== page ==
The 1975 almost seem like they shouldn’t be as big or impressive as they are.
The Manchester four-piece cites cult favorites like Sigur Ros and Boards of Canada as key influences. They’re so stylistically diverse -- jumping from ‘80s pop to shoegaze to R&B to ambient -- it’s a wonder their solid, dedicated fan base can love the entirety of their catalog. And, honestly, singer and guitarist Matthew Healy looks like a walking cliché of a rock star in certain press photos – like a real-life version of the insufferable School of Rock character Spider.
But musically, the 1975 are far from clichéd, consistently pulling off the vast majority of styles they attempt. Their 2013 self-titled debut album propelled them to stardom, due in part to production by Mike Crossey, who helped Arctic Monkeys become one of the most promising bands of the mid 2000s and has since worked with Foals and the Gaslight Anthem. Then, last year, they avoided the sophomore slump with the stronger I like it when you sleep, for you are so beautiful yet so unaware of it, resulting in more chart success and critical praise.
Within the next couple-three years, the band might become popular enough to fill the Target Center or the Xcel. But last night, they played a fairly crowded Roy Wilkins Auditorium, their second visit to the venue in less than a year, and the show seemed an inevitable success from the start, as the band walked on stage to deafening screams from fans, giving the room an ideal energy.
Healy, who has long since attained heartthrob status, is a natural-born frontman, a confident dancer with fancy footwork who throws in an occasional modified dab for good measure and intermittently straps on a guitar. The four official 1975 members were sometimes joined by two additional musicians, including a sax player. All the while, the light show was dynamic and varied, from purple and pink glows to one particularly mesmerizing effect creating the illusion that everything on stage was moving side to side.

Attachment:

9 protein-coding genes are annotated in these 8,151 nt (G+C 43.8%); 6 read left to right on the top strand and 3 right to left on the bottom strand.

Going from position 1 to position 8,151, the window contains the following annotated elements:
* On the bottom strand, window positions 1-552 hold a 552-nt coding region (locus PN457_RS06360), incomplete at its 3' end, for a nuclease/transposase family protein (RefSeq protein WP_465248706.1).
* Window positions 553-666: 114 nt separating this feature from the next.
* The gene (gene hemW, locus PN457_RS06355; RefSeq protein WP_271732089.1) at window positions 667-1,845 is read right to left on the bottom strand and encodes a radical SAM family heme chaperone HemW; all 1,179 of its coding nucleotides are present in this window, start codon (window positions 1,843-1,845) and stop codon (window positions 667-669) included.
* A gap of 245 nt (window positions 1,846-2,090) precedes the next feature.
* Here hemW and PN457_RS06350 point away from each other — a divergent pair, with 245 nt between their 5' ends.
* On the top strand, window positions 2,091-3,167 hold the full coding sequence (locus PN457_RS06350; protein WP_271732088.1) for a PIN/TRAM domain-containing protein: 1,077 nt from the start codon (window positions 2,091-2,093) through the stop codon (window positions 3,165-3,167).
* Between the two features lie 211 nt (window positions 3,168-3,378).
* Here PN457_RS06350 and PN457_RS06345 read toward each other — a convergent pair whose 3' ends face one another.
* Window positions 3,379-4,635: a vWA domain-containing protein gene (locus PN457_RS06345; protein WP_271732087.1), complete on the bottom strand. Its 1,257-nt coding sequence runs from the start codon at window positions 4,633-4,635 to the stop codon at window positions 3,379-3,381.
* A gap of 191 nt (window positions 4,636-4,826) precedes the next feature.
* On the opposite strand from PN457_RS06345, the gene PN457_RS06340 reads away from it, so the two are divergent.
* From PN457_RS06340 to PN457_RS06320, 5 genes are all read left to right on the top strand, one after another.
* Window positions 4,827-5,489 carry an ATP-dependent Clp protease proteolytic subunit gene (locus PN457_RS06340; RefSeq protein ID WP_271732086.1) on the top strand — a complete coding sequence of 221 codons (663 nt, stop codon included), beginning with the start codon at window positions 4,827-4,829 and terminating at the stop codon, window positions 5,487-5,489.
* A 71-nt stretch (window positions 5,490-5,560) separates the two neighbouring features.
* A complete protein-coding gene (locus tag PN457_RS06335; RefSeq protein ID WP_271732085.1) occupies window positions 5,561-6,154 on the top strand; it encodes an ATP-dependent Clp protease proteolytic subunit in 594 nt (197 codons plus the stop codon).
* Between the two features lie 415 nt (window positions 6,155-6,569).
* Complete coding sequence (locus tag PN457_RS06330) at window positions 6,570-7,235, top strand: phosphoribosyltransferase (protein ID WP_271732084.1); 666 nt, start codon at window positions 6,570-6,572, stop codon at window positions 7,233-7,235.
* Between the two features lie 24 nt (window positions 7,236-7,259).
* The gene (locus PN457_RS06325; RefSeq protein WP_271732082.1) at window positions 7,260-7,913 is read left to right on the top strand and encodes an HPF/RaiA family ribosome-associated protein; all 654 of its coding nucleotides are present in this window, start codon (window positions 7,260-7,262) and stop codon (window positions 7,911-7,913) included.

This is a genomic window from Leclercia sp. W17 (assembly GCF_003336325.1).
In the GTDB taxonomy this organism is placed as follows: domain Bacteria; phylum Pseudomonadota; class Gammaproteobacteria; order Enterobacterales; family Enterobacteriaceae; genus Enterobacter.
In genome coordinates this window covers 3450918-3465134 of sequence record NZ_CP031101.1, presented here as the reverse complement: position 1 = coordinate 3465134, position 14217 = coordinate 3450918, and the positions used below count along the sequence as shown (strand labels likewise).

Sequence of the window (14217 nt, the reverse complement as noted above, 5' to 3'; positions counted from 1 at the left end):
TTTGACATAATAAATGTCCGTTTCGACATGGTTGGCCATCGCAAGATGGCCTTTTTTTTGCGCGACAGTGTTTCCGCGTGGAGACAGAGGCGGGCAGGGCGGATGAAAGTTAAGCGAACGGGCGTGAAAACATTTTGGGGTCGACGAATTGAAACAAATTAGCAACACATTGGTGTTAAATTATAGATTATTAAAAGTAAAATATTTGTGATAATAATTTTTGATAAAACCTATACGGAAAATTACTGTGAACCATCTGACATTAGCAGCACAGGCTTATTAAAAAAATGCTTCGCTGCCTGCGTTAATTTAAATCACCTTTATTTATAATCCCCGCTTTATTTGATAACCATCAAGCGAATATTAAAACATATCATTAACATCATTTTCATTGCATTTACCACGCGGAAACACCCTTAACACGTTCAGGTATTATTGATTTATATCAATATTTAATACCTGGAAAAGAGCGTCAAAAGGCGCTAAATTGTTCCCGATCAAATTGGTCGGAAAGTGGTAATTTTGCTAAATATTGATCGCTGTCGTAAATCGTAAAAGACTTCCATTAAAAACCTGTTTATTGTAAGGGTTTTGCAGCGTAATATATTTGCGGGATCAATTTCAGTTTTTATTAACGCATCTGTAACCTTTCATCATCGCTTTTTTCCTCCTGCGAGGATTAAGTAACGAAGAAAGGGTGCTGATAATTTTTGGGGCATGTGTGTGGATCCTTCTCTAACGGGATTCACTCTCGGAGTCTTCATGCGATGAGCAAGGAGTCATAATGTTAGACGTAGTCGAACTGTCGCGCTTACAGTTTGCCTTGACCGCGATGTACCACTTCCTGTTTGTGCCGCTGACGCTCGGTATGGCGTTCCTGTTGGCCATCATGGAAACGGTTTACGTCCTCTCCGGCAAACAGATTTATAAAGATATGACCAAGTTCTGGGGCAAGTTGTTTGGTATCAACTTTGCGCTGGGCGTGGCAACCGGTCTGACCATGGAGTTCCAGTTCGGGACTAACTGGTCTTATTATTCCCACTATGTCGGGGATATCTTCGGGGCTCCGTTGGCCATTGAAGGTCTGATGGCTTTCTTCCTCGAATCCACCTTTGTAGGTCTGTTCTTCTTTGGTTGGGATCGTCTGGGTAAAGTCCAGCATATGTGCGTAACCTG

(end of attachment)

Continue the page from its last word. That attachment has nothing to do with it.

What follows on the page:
Five songs in, after "A Change of Heart," Healy described the show as "a greatest hits set." That may seem a ridiculous description considering the band has only two full albums, but taken as a whole, the setlist justified it. The first proper song they performed was "Love Me," one of their tightest and catchiest, its groove defined by funk guitar and drumming heavy on the hi-hat. They saved two of their biggest songs, “Chocolate” and “The Sound,” for the encore, and the crowd, after patiently waiting for both, accordingly reacted with pure glee.
If play-through of either of their albums, and particularly I like it when you sleep..., unequivocally reveals the band’s sonic adventurousness, their live show makes that less obvious, due to the quick, seamless transitions between songs. But their versatility was still on display Wednesday night. They played “Loving Someone,” which is as far away from rock as the band get while still achieving a massive sound, splitting the difference between M83 and Jamie xx. On the other end of the spectrum was Healy’s solo performance of acoustic fan favorite “She Lays Down.” Those polar opposites, along with everything in between, confirmed that the four lads in the 1975 already have a broad appeal that will likely just keep broadening
The Crowd: Young, but not as young as I expected -- there were enough people in their mid 30s to mid 40s that it seems a sizable portion of the band’s fanbase likes them for the ‘80s sensibility. Also in the crowd: an Ed Sheeran doppelganger.
Overheard in the Crowd: “That sax, baby!” said a young gentleman next to me almost every time the saxophonist began doing his thing.
Random Notebook Dump: The band’s light show was consistently purple enough that it got me thinking about Prince. Which, in turn, got me thinking that while Healy calls Michael Jackson an influence, their sound actually seems more influenced by the Purple One than the King of Pop.
Critic’s Bias: I’m pretty much defenseless against Healy’s catchiest vocal hooks and the band’s compulsively danceable grooves.
A Change of Heart
She Lays Down
If I Believe You
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